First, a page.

Medical school hopefuls and students eager to start other professional healthcare studies endured grueling wait times online recently to sign up for their licensing and medical school entrance exams.
And then they were denied entry to the testing center’s national website.
Applicants and students wanting to take the med school entrance test — MCAT — as well as the physical therapy, occupational therapy, and nursing licensing exams, were stymied when the online test scheduling system failed, according to the medical news website MedPageToday.
“I would estimate about 33,000 students were impacted,” said Matthew Durst, president of the University Medical Student Council (UMSC) at the University of Illinois College of Medicine (UICOM), told the Student Doctor Network.
Because of the coronavirus pandemic, testing centers are closed for the MCAT — administered by the Association of American Medical Colleges (AAMXC) — and all appointments were cancelled in March, April and the large part of May.
The AAMC condensed the MCAT from 7 hours and 30 minutes to 5 hours and 45 minutes to handle the high volume of students who will take the test once shelter in place orders are relaxed. That allows test centers to schedule three tests a day.
But when about 62,000 students logged on May 7 to schedule their exams, the system crashed and did not come back online for hours, Gabrielle Campbell, AAMC’s chief service officer on May 8, told MedpageToday.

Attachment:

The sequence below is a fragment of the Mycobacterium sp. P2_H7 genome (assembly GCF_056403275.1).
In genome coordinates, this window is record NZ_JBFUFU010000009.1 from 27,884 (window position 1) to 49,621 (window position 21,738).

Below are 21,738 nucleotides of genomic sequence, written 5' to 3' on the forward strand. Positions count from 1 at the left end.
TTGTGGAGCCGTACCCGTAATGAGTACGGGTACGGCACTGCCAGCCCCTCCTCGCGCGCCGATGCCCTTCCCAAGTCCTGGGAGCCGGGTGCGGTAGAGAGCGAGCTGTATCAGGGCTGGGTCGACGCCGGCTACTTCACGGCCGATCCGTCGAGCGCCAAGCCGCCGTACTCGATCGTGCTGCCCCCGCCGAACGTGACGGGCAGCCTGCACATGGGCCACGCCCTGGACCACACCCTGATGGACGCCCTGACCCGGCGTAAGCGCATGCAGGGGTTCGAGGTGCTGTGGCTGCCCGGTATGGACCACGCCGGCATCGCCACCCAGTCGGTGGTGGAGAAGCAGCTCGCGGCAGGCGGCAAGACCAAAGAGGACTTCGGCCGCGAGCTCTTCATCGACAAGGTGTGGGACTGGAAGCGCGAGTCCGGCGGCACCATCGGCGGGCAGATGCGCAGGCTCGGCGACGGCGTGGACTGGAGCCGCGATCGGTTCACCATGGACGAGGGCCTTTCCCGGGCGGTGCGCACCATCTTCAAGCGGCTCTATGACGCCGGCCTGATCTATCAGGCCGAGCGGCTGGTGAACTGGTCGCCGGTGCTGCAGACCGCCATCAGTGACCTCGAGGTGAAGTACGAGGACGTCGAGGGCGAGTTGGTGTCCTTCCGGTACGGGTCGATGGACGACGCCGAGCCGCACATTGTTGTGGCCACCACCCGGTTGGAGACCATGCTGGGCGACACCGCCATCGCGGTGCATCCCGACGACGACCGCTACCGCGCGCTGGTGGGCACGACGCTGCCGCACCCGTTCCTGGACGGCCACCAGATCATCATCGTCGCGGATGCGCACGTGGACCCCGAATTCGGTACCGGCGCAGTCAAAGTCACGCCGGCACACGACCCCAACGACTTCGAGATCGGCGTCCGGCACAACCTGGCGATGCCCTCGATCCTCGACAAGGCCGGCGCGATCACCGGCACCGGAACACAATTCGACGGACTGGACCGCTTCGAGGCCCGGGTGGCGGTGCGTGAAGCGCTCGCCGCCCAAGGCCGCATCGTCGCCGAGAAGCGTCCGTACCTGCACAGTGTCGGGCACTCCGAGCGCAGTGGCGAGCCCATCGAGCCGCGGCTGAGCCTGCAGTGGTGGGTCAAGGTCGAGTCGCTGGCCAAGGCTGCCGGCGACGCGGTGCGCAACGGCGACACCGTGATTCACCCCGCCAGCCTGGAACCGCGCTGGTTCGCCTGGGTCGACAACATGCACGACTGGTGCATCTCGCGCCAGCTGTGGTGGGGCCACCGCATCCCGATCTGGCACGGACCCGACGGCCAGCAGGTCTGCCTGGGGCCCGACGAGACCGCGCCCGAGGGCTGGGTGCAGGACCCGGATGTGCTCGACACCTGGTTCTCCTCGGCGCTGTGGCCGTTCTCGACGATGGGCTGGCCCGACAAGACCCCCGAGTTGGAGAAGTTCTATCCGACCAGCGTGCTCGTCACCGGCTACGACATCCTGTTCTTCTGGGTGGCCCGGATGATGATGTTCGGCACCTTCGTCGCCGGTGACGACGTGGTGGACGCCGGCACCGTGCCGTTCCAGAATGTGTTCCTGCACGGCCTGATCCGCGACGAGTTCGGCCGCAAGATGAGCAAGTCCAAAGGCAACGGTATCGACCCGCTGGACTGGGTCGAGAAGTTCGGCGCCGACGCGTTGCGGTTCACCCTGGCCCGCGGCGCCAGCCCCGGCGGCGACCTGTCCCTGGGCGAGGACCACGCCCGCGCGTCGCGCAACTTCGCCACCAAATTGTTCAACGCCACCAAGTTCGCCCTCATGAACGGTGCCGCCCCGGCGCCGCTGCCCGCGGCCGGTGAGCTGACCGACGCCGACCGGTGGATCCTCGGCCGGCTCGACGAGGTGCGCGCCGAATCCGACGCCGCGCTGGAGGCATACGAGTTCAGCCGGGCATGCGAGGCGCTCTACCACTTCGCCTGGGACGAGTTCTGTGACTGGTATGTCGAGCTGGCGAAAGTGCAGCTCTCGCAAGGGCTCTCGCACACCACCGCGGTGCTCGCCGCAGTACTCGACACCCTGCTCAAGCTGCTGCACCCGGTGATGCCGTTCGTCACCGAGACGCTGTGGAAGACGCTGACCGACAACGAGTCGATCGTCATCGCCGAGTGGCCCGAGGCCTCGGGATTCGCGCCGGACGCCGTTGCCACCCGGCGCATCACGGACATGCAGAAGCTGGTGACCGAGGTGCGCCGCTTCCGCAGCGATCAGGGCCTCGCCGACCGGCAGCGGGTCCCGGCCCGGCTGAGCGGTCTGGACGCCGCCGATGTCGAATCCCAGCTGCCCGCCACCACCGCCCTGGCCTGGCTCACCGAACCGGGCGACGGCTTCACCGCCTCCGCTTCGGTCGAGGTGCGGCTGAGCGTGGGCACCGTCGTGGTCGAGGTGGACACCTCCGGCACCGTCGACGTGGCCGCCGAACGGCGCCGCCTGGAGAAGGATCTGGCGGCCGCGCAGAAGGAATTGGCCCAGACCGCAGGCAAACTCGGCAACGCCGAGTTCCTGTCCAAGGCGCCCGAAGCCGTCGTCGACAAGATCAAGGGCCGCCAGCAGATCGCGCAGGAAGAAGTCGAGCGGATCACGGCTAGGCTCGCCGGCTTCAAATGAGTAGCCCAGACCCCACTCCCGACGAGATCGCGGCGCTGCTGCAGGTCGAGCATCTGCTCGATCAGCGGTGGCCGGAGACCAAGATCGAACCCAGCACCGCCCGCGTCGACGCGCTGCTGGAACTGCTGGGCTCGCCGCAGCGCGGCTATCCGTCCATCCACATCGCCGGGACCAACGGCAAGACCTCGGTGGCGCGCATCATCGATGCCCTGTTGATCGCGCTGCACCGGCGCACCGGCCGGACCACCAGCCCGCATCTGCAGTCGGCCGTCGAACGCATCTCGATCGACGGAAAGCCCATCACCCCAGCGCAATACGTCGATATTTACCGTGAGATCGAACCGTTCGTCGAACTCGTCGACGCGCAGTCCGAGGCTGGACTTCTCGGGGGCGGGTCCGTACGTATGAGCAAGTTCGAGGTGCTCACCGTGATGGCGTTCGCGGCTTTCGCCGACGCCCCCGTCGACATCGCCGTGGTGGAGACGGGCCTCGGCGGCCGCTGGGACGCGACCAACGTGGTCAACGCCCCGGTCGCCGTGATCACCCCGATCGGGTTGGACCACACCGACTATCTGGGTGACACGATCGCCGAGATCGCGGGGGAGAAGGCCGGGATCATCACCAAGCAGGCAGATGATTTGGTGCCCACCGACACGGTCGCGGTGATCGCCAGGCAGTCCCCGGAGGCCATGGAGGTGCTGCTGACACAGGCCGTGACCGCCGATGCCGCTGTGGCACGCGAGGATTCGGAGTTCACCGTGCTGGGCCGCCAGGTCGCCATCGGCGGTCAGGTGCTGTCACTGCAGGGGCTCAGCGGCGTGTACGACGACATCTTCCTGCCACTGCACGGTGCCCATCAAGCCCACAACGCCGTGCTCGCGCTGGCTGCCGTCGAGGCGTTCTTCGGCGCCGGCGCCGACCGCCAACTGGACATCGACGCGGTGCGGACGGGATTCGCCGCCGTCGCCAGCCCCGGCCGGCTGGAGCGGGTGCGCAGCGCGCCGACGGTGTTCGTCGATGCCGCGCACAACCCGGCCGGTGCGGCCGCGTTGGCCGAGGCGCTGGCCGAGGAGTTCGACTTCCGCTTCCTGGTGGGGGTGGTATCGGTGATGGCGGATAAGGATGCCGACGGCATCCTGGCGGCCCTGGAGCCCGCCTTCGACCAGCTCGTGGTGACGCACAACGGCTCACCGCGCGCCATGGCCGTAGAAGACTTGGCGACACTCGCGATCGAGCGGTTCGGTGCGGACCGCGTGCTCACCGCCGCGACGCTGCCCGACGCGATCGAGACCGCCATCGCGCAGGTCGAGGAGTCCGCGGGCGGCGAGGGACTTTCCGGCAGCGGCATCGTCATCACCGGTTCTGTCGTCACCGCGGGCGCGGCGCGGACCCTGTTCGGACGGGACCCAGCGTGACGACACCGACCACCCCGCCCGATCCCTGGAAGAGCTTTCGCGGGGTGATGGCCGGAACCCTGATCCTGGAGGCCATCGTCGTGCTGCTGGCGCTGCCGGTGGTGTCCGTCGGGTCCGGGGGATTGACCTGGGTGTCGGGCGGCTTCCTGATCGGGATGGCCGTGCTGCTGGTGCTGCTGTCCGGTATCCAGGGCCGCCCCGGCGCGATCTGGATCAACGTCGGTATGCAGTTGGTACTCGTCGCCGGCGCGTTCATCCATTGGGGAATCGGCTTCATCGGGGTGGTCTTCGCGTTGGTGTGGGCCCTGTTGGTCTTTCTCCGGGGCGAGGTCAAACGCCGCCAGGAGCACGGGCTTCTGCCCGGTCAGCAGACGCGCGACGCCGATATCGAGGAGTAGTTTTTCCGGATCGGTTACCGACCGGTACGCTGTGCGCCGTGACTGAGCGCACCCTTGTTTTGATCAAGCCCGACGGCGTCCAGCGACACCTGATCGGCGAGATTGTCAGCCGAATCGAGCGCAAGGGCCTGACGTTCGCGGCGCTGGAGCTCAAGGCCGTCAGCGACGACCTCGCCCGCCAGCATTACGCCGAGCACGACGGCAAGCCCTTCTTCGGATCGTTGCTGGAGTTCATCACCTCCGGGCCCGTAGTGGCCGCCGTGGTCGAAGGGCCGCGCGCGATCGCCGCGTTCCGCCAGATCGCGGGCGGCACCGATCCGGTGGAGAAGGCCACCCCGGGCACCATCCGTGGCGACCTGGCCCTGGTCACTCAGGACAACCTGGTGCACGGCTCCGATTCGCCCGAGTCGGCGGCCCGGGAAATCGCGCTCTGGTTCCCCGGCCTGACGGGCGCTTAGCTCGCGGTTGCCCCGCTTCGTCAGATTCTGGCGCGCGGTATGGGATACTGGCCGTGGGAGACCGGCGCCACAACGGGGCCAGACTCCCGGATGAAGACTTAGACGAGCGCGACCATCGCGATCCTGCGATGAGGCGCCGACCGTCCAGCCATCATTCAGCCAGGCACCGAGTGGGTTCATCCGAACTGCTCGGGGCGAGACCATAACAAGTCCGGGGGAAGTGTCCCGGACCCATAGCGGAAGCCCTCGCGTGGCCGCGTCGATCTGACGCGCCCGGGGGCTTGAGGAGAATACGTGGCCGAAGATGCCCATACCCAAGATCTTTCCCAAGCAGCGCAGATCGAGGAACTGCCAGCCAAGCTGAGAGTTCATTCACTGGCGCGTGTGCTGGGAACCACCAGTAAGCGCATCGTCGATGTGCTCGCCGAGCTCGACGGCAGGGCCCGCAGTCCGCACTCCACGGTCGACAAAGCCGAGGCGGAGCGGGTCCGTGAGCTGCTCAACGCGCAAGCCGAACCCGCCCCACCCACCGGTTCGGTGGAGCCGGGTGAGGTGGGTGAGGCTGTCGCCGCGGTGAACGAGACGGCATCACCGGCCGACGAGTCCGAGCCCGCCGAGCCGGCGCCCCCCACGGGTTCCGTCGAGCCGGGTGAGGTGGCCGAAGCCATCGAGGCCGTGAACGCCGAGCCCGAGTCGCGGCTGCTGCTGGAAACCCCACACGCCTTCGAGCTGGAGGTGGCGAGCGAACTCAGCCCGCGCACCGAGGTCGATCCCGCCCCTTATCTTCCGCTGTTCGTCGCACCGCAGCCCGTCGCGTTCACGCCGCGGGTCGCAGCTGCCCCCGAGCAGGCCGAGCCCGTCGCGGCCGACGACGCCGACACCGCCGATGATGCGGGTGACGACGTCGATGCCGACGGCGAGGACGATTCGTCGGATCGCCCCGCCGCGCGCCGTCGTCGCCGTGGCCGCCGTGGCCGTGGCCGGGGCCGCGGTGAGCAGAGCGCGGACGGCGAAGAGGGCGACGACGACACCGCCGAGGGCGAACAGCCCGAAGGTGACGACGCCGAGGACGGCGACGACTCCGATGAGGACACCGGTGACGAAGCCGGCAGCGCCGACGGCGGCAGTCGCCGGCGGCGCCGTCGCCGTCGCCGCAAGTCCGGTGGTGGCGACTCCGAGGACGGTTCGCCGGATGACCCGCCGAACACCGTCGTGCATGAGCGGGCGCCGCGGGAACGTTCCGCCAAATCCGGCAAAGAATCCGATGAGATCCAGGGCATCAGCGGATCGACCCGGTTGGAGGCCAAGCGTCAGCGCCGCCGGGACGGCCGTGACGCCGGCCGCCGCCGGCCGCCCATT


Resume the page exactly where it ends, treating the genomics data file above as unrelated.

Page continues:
“The system became overwhelmed with the number of accommodations requests due to the condensed processing period,” said Karen Mitchell, Ph.D., senior director of the MCAT program for AAMC.
“We are sorry that the MCAT scheduling process has been frustrating for examinees testing with accommodations and are actively working to address the issues,” the official MCAT account tweeted on May 21.
Fortunately, by the end of the day, 78,000 test takers were registered for exams from May through September, with thousands of seats and multiple dates remaining.
“We have made extensive changes to the exam to ensure that students can safely take the test during the COVID-19 pandemic, including shortening the test and administering the exam three times a day for all remaining dates this year. Additionally, we have increased testing capacity by 50% for each exam date,” Mitchell stated on the AAMC website.
The spread of COVID-19 remaining uncertain and test dates tentative, some students expressed worry about the expense of driving long distances or overnight stays to take the exam.
“I have to drive an hour and a half for my exam. One way. Since I take it on two days, I have to get a hotel room,” tweeted Emma Eaton.
“My other option was a month and half later in my requested city. Does this sound equitable?”
Cristina Goerdt contributed to this report.